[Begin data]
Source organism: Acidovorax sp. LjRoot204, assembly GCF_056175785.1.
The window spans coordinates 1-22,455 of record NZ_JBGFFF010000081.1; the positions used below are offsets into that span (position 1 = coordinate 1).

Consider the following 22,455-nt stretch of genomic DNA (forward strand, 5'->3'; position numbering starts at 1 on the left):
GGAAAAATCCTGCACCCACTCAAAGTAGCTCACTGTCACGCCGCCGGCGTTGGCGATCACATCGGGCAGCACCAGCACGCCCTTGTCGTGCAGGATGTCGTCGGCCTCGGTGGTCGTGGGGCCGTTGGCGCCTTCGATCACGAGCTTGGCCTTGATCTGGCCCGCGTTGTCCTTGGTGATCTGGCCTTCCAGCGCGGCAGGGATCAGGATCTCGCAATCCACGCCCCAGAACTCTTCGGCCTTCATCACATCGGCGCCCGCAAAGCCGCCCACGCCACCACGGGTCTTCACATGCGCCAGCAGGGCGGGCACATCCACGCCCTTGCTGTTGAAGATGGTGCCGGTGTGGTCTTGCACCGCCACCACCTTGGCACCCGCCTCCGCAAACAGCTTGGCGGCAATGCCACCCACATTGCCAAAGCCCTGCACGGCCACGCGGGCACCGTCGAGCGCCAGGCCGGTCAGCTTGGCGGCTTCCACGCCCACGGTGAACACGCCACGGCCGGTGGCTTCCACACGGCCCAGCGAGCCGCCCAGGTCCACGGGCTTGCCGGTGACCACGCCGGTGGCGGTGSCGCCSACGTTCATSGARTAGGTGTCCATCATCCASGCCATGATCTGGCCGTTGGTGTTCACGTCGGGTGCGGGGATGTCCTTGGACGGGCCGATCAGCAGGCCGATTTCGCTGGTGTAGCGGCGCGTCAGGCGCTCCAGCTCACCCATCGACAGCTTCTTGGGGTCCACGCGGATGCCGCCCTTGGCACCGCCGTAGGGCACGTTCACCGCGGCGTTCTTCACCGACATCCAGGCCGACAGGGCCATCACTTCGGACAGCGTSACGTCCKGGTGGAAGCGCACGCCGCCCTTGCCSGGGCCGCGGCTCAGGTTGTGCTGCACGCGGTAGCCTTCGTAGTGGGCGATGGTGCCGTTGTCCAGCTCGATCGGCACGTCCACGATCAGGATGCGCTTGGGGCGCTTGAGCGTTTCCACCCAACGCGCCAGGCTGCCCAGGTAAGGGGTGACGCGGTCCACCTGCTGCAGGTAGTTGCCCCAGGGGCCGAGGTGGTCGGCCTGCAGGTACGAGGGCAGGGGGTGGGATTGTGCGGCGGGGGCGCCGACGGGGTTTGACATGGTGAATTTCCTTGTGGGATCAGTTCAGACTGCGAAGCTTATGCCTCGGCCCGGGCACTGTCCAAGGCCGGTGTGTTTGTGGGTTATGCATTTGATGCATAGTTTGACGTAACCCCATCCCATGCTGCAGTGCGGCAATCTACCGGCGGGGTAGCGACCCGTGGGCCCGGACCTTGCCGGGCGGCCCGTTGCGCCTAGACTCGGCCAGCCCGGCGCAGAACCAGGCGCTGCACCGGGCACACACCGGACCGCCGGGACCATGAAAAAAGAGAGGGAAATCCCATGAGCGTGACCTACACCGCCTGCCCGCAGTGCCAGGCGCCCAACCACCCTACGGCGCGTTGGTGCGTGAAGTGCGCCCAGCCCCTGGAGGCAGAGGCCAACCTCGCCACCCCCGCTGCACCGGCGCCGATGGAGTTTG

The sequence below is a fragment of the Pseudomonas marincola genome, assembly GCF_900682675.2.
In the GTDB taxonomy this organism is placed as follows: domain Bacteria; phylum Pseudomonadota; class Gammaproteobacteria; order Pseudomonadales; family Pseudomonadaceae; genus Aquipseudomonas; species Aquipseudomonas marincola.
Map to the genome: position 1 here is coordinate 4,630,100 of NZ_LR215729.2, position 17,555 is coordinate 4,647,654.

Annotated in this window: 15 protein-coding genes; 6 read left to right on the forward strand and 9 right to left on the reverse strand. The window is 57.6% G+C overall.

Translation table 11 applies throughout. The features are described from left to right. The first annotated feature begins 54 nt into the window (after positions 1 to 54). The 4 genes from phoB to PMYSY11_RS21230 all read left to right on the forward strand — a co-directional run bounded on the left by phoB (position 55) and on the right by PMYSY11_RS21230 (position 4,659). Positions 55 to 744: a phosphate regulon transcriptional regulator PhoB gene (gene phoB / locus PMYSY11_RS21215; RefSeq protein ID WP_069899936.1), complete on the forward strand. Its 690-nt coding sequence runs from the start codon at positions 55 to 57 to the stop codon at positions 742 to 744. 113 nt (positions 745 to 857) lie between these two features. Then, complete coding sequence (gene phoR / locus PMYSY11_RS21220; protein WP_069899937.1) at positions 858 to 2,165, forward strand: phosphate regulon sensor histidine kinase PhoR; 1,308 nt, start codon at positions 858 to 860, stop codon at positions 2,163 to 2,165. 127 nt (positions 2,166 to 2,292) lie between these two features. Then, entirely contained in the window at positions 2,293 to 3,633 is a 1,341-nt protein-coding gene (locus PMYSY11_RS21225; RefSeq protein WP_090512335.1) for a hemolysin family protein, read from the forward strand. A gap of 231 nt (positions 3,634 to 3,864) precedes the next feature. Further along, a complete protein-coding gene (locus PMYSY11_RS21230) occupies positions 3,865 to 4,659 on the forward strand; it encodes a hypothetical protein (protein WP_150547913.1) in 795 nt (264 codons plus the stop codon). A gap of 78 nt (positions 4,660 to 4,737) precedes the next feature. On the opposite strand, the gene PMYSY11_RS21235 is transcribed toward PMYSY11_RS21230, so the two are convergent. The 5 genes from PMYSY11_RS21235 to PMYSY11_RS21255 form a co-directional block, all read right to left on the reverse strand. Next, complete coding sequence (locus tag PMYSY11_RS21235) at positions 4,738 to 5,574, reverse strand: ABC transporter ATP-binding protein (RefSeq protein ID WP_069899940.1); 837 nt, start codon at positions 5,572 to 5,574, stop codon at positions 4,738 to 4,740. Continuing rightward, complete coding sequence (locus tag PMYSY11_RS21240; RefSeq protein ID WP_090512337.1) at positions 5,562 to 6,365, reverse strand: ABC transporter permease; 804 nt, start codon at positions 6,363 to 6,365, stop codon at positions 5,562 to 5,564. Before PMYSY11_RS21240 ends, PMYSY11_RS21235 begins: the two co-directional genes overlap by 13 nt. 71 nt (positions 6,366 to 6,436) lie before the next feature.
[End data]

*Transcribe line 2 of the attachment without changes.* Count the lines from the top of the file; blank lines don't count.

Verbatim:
The window spans coordinates 1-22,455 of record NZ_JBGFFF010000081.1; the positions used below are offsets into that span (position 1 = coordinate 1).